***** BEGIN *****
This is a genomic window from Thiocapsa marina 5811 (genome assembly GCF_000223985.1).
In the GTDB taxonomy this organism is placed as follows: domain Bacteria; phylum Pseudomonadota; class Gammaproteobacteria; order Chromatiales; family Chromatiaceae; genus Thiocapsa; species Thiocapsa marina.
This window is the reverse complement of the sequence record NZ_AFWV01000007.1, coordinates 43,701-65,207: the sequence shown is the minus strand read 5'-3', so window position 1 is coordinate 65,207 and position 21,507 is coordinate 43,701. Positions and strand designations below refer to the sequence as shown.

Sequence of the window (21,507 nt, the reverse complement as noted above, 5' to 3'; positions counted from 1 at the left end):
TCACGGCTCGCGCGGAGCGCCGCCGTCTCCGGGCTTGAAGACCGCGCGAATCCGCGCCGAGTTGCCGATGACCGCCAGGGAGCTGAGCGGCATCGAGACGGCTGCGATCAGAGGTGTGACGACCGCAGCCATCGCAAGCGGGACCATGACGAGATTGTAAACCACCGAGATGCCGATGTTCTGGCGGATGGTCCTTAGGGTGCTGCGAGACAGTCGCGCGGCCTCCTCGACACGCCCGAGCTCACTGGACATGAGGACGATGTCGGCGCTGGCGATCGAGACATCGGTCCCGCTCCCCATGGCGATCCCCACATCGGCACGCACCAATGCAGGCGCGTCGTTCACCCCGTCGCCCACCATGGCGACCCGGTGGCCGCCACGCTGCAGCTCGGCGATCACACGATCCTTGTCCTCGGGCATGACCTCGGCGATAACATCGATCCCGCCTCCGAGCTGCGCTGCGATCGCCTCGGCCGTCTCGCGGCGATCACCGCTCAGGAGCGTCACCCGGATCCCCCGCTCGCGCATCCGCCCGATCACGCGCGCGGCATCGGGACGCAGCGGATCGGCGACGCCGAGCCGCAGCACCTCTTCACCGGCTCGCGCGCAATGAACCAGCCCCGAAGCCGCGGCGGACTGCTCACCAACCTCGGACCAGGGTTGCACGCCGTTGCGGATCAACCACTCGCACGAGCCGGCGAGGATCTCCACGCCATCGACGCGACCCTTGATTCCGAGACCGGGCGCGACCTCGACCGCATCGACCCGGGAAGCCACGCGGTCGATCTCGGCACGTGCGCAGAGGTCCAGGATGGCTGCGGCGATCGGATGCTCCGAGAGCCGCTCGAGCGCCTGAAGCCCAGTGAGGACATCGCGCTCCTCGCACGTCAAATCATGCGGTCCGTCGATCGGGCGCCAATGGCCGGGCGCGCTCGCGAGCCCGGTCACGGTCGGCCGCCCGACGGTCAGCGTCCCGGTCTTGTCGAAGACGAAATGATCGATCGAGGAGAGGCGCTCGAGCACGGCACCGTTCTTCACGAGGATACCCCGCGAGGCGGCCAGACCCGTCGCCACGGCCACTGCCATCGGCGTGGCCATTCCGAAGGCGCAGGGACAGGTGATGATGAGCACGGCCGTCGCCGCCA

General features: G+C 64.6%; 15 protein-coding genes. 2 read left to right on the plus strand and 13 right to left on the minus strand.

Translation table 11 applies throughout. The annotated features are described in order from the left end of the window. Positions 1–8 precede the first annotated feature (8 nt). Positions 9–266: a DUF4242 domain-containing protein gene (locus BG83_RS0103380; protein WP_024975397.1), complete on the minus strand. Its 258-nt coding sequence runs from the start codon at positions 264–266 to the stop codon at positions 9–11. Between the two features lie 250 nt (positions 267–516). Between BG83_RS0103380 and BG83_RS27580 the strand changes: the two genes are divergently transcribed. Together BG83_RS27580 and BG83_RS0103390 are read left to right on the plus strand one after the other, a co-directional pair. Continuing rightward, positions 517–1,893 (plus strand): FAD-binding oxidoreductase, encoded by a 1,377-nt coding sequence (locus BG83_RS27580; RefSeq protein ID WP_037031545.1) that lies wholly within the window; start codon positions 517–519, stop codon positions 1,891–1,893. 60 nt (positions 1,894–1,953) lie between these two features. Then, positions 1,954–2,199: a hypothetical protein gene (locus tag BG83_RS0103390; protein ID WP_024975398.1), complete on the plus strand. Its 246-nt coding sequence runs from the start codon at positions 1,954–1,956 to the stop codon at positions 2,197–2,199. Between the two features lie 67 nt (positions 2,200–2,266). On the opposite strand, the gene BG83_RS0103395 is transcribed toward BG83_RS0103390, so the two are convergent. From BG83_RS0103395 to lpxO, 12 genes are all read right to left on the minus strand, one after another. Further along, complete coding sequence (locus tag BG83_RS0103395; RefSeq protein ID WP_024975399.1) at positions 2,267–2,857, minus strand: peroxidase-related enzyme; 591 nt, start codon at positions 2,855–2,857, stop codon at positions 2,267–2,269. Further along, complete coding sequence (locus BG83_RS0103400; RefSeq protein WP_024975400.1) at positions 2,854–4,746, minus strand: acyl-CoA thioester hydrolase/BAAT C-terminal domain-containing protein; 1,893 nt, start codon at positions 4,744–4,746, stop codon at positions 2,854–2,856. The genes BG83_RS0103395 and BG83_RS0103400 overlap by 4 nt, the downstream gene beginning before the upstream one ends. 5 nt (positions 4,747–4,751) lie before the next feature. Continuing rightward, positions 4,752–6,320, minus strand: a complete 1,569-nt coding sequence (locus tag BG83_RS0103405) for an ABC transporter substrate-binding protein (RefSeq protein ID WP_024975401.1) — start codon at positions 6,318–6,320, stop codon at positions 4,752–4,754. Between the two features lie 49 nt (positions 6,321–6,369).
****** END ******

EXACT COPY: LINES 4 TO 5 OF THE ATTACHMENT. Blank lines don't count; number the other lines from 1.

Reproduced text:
Sequence of the window (21,507 nt, the reverse complement as noted above, 5' to 3'; positions counted from 1 at the left end):
TCACGGCTCGCGCGGAGCGCCGCCGTCTCCGGGCTTGAAGACCGCGCGAATCCGCGCCGAGTTGCCGATGACCGCCAGGGAGCTGAGCGGCATCGAGACGGCTGCGATCAGAGGTGTGACGACCGCAGCCATCGCAAGCGGGACCATGACGAGATTGTAAACCACCGAGATGCCGATGTTCTGGCGGATGGTCCTTAGGGTGCTGCGAGACAGTCGCGCGGCCTCCTCGACACGCCCGAGCTCACTGGACATGAGGACGATGTCGGCGCTGGCGATCGAGACATCGGTCCCGCTCCCCATGGCGATCCCCACATCGGCACGCACCAATGCAGGCGCGTCGTTCACCCCGTCGCCCACCATGGCGACCCGGTGGCCGCCACGCTGCAGCTCGGCGATCACACGATCCTTGTCCTCGGGCATGACCTCGGCGATAACATCGATCCCGCCTCCGAGCTGCGCTGCGATCGCCTCGGCCGTCTCGCGGCGATCACCGCTCAGGAGCGTCACCCGGATCCCCCGCTCGCGCATCCGCCCGATCACGCGCGCGGCATCGGGACGCAGCGGATCGGCGACGCCGAGCCGCAGCACCTCTTCACCGGCTCGCGCGCAATGAACCAGCCCCGAAGCCGCGGCGGACTGCTCACCAACCTCGGACCAGGGTTGCACGCCGTTGCGGATCAACCACTCGCACGAGCCGGCGAGGATCTCCACGCCATCGACGCGACCCTTGATTCCGAGACCGGGCGCGACCTCGACCGCATCGACCCGGGAAGCCACGCGGTCGATCTCGGCACGTGCGCAGAGGTCCAGGATGGCTGCGGCGATCGGATGCTCCGAGAGCCGCTCGAGCGCCTGAAGCCCAGTGAGGACATCGCGCTCCTCGCACGTCAAATCATGCGGTCCGTCGATCGGGCGCCAATGGCCGGGCGCGCTCGCGAGCCCGGTCACGGTCGGCCGCCCGACGGTCAGCGTCCCGGTCTTGTCGAAGACGAAATGATCGATCGAGGAGAGGCGCTCGAGCACGGCACCGTTCTTCACGAGGATACCCCGCGAGGCGGCCAGACCCGTCGCCACGGCCACTGCCATCGGCGTGGCCATTCCGAAGGCGCAGGGACAGGTGATGATGAGCACGGCCGTCGCCGCCA